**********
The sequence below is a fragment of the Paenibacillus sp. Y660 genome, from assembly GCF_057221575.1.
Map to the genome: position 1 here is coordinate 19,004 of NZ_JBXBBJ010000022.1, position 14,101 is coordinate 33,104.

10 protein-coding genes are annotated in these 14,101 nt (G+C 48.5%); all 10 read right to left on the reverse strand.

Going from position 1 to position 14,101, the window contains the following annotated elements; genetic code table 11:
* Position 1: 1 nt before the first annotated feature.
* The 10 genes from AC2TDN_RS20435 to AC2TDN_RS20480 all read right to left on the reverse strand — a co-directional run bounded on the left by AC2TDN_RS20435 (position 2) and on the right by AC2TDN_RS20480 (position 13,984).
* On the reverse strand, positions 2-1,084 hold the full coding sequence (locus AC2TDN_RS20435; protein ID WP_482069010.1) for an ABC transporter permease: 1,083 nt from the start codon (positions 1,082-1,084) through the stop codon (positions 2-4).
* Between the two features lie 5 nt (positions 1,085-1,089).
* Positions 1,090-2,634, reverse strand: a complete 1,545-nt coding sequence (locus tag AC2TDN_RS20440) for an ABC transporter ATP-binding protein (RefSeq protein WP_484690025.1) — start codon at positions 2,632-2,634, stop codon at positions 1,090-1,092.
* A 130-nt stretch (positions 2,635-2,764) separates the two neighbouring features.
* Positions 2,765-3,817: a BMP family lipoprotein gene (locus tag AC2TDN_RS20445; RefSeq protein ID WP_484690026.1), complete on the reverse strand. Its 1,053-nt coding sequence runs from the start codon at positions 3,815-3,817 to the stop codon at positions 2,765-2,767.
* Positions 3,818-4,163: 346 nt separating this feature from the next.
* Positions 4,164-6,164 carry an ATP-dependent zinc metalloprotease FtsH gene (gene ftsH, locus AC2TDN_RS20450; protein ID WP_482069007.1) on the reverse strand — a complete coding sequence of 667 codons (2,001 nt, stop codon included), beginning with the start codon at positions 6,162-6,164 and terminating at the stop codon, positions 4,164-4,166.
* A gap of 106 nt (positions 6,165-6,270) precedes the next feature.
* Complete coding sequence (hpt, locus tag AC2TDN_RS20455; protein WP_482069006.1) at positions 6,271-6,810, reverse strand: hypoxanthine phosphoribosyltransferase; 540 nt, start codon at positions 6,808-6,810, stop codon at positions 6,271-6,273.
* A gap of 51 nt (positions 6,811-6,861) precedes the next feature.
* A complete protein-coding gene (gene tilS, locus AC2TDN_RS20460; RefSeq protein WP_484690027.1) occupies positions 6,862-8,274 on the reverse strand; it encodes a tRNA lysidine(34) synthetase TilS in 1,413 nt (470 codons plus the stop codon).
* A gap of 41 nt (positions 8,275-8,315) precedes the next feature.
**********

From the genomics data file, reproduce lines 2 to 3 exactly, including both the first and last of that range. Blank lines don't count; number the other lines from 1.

Map to the genome: position 1 here is coordinate 19,004 of NZ_JBXBBJ010000022.1, position 14,101 is coordinate 33,104.

10 protein-coding genes are annotated in these 14,101 nt (G+C 48.5%); all 10 read right to left on the reverse strand.